Regarding “Our Gilded Age” he provides a quite good summary on the circumstances that led to quite severe maldistribution of income, not only in the United States but in places with similar economies like Europe. But by limiting intellectual discussion of how to deal with this state of affairs to a recapitulation of the debate between John Adams and Thomas Jefferson, or in broader terms between the Federalists who favored a strong federal government, and the anti-Federalists who favored a weak federal government, what is left out is much detail about what particular actions would be useful at both the local and nationwide levels. Instead the general mythology that all of American history is nothing more than a replaying of the debates between the Federalists and the anti-Federalists is reinforced.
The author portrays James Madison as a skillful politician and highlights his role in organizing the Constitutional Convention and the ratifying conventions that followed. Madison changed his political alliances over time, moving away from the Federalist party and joining Thomas Jefferson when he felt that the Federalist administration became arrogant and even abusive. More than John Adams, and even more than Thomas Jefferson, James Madison reacted to circumstances and changed his opinions. Ellis argues that Madison’s political skills clarifies what the founding fathers considered the original intent of the Constitution. Ellis really shows that Madison had good political instincts but his philosophy of government remains unclear.
Ellis seems to admire George Washington most of all. Ellis details how he sought to conduct foreign affairs in an honorable and reasonable fashion. For example, Washington negotiated the Treaty of New York (1790) with the Creek Nation that would transfer western Georgia, northern Florida, southern Tennessee, and most of Alabama to the Creek Nation. Instead, a flood of settlers on the Georgian frontier refused to be bound by this treaty and the legislature of Georgia rejected the treaty. Nonetheless, Ellis uses this example to argue George Washington had the temperament to be honorable in foreign negotiations that many politicians throughout American history lacked. He illustrates this by arguing American foreign policy after the fall of the Soviet Union has been characterized by half-baked moral crusades against greatly exaggerated threats. This claim seemingly undercuts his argument of the worthiness of our foreign policy establishment.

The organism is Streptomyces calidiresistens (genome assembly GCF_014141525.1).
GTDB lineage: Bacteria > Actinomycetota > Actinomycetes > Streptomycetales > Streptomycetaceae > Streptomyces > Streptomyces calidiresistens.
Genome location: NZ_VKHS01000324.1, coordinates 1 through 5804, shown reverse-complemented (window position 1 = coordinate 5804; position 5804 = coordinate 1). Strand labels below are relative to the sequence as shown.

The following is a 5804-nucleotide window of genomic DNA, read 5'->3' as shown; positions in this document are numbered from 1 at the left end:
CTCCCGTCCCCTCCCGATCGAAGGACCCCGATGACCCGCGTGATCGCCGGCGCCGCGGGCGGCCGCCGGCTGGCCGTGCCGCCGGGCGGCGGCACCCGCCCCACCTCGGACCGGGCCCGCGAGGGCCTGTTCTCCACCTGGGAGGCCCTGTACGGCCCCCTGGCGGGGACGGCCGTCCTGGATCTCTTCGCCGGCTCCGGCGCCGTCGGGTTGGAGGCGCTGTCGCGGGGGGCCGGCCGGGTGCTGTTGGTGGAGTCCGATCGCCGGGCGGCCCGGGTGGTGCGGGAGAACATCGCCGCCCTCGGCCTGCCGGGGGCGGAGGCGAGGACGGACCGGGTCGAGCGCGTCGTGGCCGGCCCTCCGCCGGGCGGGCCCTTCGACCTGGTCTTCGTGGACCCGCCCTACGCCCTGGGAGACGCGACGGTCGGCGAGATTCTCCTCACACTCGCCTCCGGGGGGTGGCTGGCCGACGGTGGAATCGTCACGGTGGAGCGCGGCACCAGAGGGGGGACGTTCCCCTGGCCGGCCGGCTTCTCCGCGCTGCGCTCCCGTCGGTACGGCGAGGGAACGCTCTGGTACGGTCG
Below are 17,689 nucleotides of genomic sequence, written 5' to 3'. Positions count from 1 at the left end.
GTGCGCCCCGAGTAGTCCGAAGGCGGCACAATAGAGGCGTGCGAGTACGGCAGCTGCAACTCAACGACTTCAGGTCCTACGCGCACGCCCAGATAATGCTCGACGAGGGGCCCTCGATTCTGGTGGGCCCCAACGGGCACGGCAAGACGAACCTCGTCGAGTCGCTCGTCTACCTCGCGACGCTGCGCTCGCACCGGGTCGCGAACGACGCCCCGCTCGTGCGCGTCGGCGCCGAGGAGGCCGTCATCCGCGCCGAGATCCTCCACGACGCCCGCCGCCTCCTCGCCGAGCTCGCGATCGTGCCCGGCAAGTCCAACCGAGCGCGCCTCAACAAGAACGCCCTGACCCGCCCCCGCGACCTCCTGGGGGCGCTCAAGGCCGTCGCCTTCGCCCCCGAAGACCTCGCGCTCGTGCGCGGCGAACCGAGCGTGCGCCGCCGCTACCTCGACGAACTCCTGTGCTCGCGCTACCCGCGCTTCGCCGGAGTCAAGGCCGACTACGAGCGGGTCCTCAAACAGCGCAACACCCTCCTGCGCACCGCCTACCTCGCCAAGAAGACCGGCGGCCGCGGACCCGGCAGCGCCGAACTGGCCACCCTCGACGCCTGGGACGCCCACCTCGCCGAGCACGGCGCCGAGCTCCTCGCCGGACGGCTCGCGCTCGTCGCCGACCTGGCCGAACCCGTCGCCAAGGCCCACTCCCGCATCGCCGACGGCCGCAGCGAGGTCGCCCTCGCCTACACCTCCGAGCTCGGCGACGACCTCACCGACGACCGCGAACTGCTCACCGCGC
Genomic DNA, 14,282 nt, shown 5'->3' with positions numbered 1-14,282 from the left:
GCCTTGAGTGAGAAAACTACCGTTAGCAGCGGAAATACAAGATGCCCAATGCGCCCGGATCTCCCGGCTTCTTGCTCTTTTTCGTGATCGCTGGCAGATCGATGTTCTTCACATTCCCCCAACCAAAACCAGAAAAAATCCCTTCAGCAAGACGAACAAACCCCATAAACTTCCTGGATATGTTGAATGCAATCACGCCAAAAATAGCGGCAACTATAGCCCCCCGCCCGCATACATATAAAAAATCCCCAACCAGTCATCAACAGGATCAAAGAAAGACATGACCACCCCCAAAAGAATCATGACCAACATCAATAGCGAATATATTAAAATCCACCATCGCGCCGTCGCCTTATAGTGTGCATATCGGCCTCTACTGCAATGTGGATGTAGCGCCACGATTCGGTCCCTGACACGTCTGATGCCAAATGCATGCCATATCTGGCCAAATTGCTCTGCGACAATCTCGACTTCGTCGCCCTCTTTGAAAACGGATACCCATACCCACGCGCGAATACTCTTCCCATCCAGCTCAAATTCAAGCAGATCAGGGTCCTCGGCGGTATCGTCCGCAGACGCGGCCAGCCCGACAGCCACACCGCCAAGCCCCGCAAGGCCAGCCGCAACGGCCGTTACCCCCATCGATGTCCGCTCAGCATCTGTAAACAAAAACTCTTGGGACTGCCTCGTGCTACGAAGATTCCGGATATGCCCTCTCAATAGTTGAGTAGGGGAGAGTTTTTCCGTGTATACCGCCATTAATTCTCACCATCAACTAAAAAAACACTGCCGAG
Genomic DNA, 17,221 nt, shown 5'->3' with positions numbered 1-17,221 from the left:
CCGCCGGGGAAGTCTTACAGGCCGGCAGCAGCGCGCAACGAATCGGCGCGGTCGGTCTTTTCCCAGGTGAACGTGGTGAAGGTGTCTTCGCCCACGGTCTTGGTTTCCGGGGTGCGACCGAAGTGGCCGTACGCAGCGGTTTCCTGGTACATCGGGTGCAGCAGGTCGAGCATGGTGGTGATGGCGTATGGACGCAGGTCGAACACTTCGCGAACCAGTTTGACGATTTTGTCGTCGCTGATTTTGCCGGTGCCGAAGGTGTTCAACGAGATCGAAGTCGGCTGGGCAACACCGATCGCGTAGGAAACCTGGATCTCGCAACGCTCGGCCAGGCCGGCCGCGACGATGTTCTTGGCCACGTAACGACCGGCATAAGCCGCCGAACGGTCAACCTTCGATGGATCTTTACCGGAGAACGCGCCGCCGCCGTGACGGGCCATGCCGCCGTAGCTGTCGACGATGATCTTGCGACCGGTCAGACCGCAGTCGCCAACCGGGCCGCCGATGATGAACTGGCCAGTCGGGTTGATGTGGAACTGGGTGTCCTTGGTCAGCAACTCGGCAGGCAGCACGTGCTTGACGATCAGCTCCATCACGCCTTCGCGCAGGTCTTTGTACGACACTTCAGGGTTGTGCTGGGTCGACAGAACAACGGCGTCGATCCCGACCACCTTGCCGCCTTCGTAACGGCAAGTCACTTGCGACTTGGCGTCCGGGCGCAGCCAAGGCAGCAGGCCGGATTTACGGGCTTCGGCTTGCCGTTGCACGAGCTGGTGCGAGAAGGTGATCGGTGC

These are all interesting stories, but with few revelations and only very general lessons for the present, Ellis hopes that from Thomas Jefferson we can learn lessons on American racism, from John Adams lessons on economic inequality, from James Madison lessons on understanding constitutional laws, and from George Washington lessons on foreign policy. Yet mostly what we have learned is that a leader should be thoughtful and gracious, and should understand the many ramifications of the problems under discussion. Also, leaders tend to be limited by their own prejudices, and the prejudices of their times. Even when we share the values of these Founding Fathers, and when we don’t, their policy options are not necessarily the same as our policy options. World trade, the threat of international war, the ecological crisis and automation in the workplace are all issues that do not have their 18th century equivalents. Yes, this book is a start, an enjoyable start, to help guide citizens in their future political decisions. But these decisions require policy choices that cannot be handled merely by stories about the Founding Fathers. Nevertheless, we can take away good lessons especially on personal character from this start that Ellis provides.